Spoiler Warning: There are spoilers ahead for Star Trek: Picard Seasons 1-2 as well as for announcements and trailers for Season 3. Spoilers are also present for the following Star Trek productions: The Next Generation, Voyager, First Contact, Insurrection, Nemesis and Discovery.
Today we’re going to talk about Captain Vadic, the villainous commander of the Shrike who appeared in the most recent trailer for Season 3. Based on the information that Paramount has released so far, Captain Vadic appears set to be the main adversary that Admiral Picard and the former crew of the Enterprise-D will face off against in the upcoming final season of the show, and I think we have enough evidence to put together a few theories about who she could potentially be.
One thing we can say for near-certain based on her appearance in the trailer is that Captain Vadic has become obsessed with Picard – and possibly with his former crewmates as well. Her desire to get revenge for some (real or perceived) wrong that was done to her seems to be her driving force, and as a result there are favourable comparisons to one of the Star Trek franchise’s most iconic villains – Khan. Vadic seems to channel much of the same energy as Khan did in The Wrath of Khan, with a passionate quest for vengeance that strays into near-madness.
The question of why Vadic is so obsessed with getting revenge is inherently tied to who she is. Although past iterations of Star Trek didn’t ultimately connect to the big story arcs in Seasons 1 or 2 of Picard, it has to be at least possible that Captain Vadic has a connection to some character or event that we’ve seen unfold on screen before. She could even be a character that we’ve already met.
So that’s what we’re going to take a look at today! Who could Captain Vadic be? And tied to that question is the nature of her revenge plot – why is she seeking vengeance? What could Picard and the crew of the Enterprise-D have done to her in the past?
Captain Vadic appears to have scars on her face that superficially resemble those of the ex-Borg that we met in Season 1, so some kind of Borg origin feels like a possibility. We could learn that Vadic was among the survivors of the Artifact when it crash-landed on Coppelius at the end of Season 1, and that could be the beginning of her vendetta against Picard.
It’s possible that Vadic was assimilated by Locutus – Picard’s Borg designation when he was himself briefly part of the Borg Collective. If Vadic was assimilated at, for example, the Battle of Wolf-359, she may have spent years in the Collective before she was freed, and may hold Picard personally to blame for her traumatic experience.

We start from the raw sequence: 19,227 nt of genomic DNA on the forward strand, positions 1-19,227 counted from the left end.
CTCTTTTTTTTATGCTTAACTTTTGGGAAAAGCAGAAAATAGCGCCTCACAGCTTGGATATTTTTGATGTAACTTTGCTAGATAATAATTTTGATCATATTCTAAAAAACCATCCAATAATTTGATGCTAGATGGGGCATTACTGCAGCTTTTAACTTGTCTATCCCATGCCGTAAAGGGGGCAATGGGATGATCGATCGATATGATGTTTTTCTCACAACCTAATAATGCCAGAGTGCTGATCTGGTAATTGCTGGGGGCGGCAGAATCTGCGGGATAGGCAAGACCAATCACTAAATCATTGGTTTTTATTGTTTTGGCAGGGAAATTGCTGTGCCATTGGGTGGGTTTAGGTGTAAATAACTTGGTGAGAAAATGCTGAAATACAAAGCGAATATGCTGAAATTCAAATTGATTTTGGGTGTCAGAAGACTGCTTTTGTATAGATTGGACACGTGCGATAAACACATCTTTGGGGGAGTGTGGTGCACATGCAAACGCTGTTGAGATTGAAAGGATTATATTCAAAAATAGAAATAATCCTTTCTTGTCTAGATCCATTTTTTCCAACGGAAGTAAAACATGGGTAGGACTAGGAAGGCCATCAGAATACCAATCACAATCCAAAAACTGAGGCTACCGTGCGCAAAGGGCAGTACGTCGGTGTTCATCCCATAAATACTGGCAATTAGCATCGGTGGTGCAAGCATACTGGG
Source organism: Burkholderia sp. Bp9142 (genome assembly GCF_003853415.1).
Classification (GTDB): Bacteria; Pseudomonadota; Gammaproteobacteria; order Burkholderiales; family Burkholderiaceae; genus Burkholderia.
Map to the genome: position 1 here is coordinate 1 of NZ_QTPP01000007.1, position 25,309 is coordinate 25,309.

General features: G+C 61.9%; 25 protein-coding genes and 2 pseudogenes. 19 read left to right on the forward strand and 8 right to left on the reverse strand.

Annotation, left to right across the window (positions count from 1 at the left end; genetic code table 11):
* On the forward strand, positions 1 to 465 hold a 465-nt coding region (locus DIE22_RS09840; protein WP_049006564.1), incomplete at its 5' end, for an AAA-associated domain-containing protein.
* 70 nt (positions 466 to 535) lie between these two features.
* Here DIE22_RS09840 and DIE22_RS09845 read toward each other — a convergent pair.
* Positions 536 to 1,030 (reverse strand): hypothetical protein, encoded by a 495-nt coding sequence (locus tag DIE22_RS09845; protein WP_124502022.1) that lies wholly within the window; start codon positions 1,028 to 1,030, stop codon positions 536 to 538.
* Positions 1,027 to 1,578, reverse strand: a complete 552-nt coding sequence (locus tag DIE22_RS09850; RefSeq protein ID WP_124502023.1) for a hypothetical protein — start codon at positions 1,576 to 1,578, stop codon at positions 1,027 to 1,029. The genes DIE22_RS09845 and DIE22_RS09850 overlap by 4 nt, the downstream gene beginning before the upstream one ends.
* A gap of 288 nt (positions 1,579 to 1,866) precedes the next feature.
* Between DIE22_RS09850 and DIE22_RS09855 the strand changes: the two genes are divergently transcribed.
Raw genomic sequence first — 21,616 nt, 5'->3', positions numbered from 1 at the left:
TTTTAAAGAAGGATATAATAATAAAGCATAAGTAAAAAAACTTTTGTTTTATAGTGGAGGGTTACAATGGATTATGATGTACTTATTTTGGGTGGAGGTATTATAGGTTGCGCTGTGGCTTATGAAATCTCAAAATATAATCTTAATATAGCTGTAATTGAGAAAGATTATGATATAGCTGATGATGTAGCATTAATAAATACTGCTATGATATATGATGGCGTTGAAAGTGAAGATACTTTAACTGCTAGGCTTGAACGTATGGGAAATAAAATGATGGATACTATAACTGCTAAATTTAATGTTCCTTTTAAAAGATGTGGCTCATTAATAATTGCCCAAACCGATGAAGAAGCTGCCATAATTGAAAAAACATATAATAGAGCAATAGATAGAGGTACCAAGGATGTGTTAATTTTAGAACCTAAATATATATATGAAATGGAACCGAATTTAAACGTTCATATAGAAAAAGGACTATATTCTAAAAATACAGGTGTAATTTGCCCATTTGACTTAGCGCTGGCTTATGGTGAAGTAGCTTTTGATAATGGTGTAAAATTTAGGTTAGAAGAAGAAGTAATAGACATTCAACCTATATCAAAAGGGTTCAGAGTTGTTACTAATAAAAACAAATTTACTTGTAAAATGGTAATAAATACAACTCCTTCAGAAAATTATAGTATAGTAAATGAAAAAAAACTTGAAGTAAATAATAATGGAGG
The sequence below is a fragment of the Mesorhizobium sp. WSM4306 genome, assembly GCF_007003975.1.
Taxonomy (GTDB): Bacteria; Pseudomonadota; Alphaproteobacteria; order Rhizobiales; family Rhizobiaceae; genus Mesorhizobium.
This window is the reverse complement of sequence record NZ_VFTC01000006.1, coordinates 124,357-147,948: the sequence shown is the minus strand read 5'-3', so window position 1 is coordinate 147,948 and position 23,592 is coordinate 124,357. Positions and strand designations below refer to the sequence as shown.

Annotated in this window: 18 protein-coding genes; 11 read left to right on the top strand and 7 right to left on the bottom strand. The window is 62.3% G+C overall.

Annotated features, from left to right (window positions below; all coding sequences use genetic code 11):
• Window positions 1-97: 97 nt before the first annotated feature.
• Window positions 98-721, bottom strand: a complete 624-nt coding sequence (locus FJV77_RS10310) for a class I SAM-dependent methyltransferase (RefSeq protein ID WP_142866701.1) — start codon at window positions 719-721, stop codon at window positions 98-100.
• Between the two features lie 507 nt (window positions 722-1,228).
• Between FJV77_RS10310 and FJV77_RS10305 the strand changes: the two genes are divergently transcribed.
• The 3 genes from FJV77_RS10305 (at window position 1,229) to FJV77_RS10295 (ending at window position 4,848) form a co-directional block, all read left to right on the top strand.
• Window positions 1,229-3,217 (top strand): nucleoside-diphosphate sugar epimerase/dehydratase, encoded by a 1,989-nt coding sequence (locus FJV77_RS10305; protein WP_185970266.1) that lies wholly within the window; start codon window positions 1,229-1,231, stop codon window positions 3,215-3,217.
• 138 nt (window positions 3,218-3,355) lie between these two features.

Seasons 1 and 2 both dealt with the Borg to an extent, albeit in different ways, so this could be somewhat of a continuation of that familiar theme. Although Picard and the crew of the Enterprise-D faced off against many enemies and opponents during their adventures, few are as ferocious or intimidating as the Borg, so there’d be something significant if the final foe they have to deal with has some kind of Borg connection.
If Captain Vadic is an ex-Borg, that could also explain her interest in both Picard’s crew and the Federation as a whole; she may blame the Enterprise-D and Starfleet more broadly for what happened to her.
We talked a moment ago about the superficial similarities between Captain Vadic and iconic Star Trek villain Khan… but what if there’s more to it than that? The end of Season 2 seemed to imply that Picard’s adversary Adam Soong would either begin or re-start research into Khan-inspired human augments, connecting his story to that of Dr Arik Soong in Enterprise. Could Captain Vadic be a descendant of one of Dr Soong’s augments – or perhaps even an augment who had been kept alive in stasis?
If so, her vendetta may be inspired by Dr Soong – she may blame Picard for changing the timeline and preventing Dr Soong from being celebrated in the Confederation timeline that we saw in Season 2. Successive generations of augments may have carried that grudge, or alternatively Captain Vadic may have been “programmed” to awaken in the early 25th Century by Dr Soong to get his revenge.
This would connect the story of Season 3 to what happened last time in a major way, and I think that would be to the show’s overall benefit. Season 2 could even look better in retrospect if it ends up being one piece of a larger connected story, so giving Captain Vadic a connection to what happened in Season 2 would be a net positive.
There’s also a possibility that Captain Vadic is an augment, but one who isn’t connected to Adam Soong or Khan. There are a couple of episodes of The Next Generation in which Picard and the crew tussled with genetic engineering and human augmentation: Season 2’s Unnatural Selection and The Masterpiece Society from Season 5. Perhaps Captain Vadic is one of the augments from the Darwin Genetic Research Station or one of the Moab IV colonists whose society was disrupted by the arrival of the Enterprise-D.